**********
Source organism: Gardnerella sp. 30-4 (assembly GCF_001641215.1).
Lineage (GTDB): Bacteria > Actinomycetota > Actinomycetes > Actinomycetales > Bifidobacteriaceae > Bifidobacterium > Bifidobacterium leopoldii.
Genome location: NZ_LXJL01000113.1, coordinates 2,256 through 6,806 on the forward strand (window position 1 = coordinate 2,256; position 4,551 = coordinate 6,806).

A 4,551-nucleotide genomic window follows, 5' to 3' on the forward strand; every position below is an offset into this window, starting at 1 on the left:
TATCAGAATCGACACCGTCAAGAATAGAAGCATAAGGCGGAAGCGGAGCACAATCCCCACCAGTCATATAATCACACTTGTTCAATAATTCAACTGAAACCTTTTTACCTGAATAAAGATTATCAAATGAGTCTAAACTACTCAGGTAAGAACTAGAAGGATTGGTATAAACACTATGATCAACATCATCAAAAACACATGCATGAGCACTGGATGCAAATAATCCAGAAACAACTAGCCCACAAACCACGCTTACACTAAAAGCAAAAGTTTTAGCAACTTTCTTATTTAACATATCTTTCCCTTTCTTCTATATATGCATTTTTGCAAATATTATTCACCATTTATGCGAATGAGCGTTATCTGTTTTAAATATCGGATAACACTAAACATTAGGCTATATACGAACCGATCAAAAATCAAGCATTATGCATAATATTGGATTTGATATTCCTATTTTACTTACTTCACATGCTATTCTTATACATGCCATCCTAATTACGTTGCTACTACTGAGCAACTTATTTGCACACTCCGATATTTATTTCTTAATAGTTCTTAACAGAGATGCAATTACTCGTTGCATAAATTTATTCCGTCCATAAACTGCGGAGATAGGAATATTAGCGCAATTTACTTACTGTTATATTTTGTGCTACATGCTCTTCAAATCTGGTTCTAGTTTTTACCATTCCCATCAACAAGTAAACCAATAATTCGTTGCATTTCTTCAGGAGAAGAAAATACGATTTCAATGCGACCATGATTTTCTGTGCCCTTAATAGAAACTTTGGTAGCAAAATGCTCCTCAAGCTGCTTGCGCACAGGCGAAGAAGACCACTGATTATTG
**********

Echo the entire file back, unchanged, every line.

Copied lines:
Source organism: Gardnerella sp. 30-4 (assembly GCF_001641215.1).
Lineage (GTDB): Bacteria > Actinomycetota > Actinomycetes > Actinomycetales > Bifidobacteriaceae > Bifidobacterium > Bifidobacterium leopoldii.
Genome location: NZ_LXJL01000113.1, coordinates 2,256 through 6,806 on the forward strand (window position 1 = coordinate 2,256; position 4,551 = coordinate 6,806).

A 4,551-nucleotide genomic window follows, 5' to 3' on the forward strand; every position below is an offset into this window, starting at 1 on the left:
TATCAGAATCGACACCGTCAAGAATAGAAGCATAAGGCGGAAGCGGAGCACAATCCCCACCAGTCATATAATCACACTTGTTCAATAATTCAACTGAAACCTTTTTACCTGAATAAAGATTATCAAATGAGTCTAAACTACTCAGGTAAGAACTAGAAGGATTGGTATAAACACTATGATCAACATCATCAAAAACACATGCATGAGCACTGGATGCAAATAATCCAGAAACAACTAGCCCACAAACCACGCTTACACTAAAAGCAAAAGTTTTAGCAACTTTCTTATTTAACATATCTTTCCCTTTCTTCTATATATGCATTTTTGCAAATATTATTCACCATTTATGCGAATGAGCGTTATCTGTTTTAAATATCGGATAACACTAAACATTAGGCTATATACGAACCGATCAAAAATCAAGCATTATGCATAATATTGGATTTGATATTCCTATTTTACTTACTTCACATGCTATTCTTATACATGCCATCCTAATTACGTTGCTACTACTGAGCAACTTATTTGCACACTCCGATATTTATTTCTTAATAGTTCTTAACAGAGATGCAATTACTCGTTGCATAAATTTATTCCGTCCATAAACTGCGGAGATAGGAATATTAGCGCAATTTACTTACTGTTATATTTTGTGCTACATGCTCTTCAAATCTGGTTCTAGTTTTTACCATTCCCATCAACAAGTAAACCAATAATTCGTTGCATTTCTTCAGGAGAAGAAAATACGATTTCAATGCGACCATGATTTTCTGTGCCCTTAATAGAAACTTTGGTAGCAAAATGCTCCTCAAGCTGCTTGCGCACAGGCGAAGAAGACCACTGATTATTG